Relay and Open Source

Blog post cover

Relay and the open source community

Relay is deliberately built to be easy to extend. The more steps there are in the world the better it is for everyone who wants to write a workflow. It’s sort of like fax machines or MySpace: you’ll want to use the same technology that the people you’re communicating with use. OK, maybe the fax machine isn’t not a great analogy… the point is, nourishing a healthy open-source ecosystem and community around Relay is super important to its success.

In this post I’ll talk about the different aspects of Relay’s open source DNA: the ecosystem model, the codebase itself, and upstream projects.

The Relay Ecosystem

First and foremost, Relay is about workflows. Relay workflows are a well-defined YAML dialect that’s readily sharable. The first batch of workflows we’ve been writing to exercise the system and demonstrate its capabilities are on the Workflows section of the website with READMEs for example usage and a one-click button to add them to your account. The code for all of them is collected in the puppetlabs/relay-workflows repo. We’d love to see pull requests with bug fixes or improvements, new workflows you’ve written to solve problems with Relay, or requests for features. The workflow syntax is documented at relay.sh/docs along with instructions on how to set up VSCode to do automatic syntax validation and completion.

Relay workflows make use of containers to both respond to incoming events and to run as steps to accomplish the task you’re trying to automate. Step and Trigger container definitions that interact with a particular tool or service can be bundled up into what we call an Integration. The Integrations library on the website has a browsable, taxonomized list of the currently supported integrations.

We expect the current list will cover a lot of common Relay use cases, but there’s no way it’s going to cover all of them. If you run into the situation where there’s an integration with a service you use, but not a specific Step or Trigger that does what you want, we’d love to hear about it! Many of the features marked “Coming soon” on the integration pages just need some prioritization and tweaking to get out the door, and your vote counts to help get them on the list. Plus, all of the integrations are aggregated together under the relay-integrations Github organization, and by now it should go without saying that we welcome any PRs or issues on them.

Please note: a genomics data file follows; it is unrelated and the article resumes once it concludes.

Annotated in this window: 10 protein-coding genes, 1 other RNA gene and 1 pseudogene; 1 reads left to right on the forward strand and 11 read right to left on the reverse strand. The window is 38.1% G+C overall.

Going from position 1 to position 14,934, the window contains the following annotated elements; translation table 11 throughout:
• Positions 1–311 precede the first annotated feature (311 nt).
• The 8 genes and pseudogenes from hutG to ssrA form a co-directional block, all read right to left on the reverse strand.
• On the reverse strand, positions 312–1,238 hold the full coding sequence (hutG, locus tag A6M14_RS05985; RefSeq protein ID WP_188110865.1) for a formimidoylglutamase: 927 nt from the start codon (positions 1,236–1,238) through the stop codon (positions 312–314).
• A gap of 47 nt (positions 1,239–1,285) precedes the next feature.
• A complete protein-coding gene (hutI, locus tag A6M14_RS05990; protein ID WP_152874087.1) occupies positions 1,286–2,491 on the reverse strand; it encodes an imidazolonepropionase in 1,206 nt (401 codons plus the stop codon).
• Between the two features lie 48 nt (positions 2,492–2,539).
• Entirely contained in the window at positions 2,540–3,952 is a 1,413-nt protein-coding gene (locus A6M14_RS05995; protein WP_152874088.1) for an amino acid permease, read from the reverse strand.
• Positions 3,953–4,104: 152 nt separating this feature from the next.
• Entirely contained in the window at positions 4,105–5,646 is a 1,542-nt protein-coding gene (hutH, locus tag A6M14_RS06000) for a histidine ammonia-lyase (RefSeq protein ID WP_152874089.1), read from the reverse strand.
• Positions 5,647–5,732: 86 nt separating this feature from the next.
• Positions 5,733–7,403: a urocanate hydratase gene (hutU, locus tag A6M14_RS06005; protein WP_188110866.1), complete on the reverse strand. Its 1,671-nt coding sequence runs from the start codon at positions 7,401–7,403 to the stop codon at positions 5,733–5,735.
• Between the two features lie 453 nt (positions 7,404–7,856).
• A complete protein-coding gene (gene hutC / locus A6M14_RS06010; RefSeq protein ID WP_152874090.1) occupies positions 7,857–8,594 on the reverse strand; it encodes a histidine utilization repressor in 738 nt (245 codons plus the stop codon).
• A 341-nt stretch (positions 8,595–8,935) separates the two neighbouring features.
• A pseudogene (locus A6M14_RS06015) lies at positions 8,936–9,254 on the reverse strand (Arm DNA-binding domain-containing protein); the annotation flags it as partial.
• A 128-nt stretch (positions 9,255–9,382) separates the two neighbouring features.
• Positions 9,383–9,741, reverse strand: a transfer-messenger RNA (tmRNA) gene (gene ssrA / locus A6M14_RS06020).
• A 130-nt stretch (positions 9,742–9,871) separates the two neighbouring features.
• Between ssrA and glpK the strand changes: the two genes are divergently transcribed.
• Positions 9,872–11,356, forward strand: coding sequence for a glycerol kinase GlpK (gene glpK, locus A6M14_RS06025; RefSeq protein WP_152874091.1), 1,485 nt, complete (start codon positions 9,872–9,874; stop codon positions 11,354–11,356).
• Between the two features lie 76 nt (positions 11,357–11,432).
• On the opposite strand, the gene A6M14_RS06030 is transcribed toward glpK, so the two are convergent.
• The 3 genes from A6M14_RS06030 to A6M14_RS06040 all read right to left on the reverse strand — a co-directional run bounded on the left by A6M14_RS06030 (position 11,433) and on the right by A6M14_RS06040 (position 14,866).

To make a new integration, or if you want to go further than tweaking the existing containers, there’s a long-form Integrating with Relay guide that breaks down the different container types, the Python SDK, and best practices for integrating with the internal Relay service APIs.

The Relay Codebase

Speaking of documentation, the entire Relay documentation site is available on Github. If you run across anything in the docs that doesn’t seem right, from typos to examples that don’t work, we’d welcome corrections in the form of PRs or issues. Sending pull requests into the docs can be a great way to get involved with a project. Docs are generally on a quicker release cycle than the codebase and everybody benefits from having improved documentation.

If you’re a Go developer, whether aspirational (like me!) or expert, the Relay CLI tool could present a fun opportunity to dig into a relatively constrained codebase and improve the Relay development experience. I’ve written at length about our philosophy of CLI design, something I personally am pretty passionate about, and it’s been really gratifying to see those design principles come to life in the Relay CLI. There are a few issues tagged with CLI to get started, and of course we welcome your ideas too.

Going deeper into the architecture, the Kubernetes execution backend for the service is published at puppetlabs/relay-core. There are some intriguing possibilities for this codebase, like adding a local executor that could use minikube to run workflows locally. The metadata service would also be useful to have as a self-hosted version, because it would allow better validation and testing of step definitions while you’re developing workflows.

Of potential interest to front-end folks, the Puppet Design System is an open source collection of React components that the Relay web app (among other Puppet products) uses to provide gorgeous, modern look-and-feel.

Upstream

Relay makes heavy use of upstream open source technology. We try to be good citizens of these projects by contributing bug fixes and enhancements back upstream. This helps everybody because we don’t end up maintaining forks or carrying our own patches, the code gets more eyes on it, and the rest of the community can make use of the features too.

The projects we’re most heavily involved in are Tekton pipelines, which we’ve blogged about extensively and Ambassador, who posted a detailed technical blog post describing how Relay uses Knative and Ambassador together to run your Trigger containers.

Conclusion

To wrap things up, I’d like to acknowledge that open source is tough to get right. Communities are valuable, fragile things, which need lots of love and attention to flourish. We’re deeply committed to investing in community for Relay, but acknowledge up front that we won’t always get it right. We pledge to listen and improve based on your feedback. You can email the team at relay@puppet.com or jump on slack.puppet.com to chat in #relay. Please keep the lines of communication open and let’s build some awesome automation together!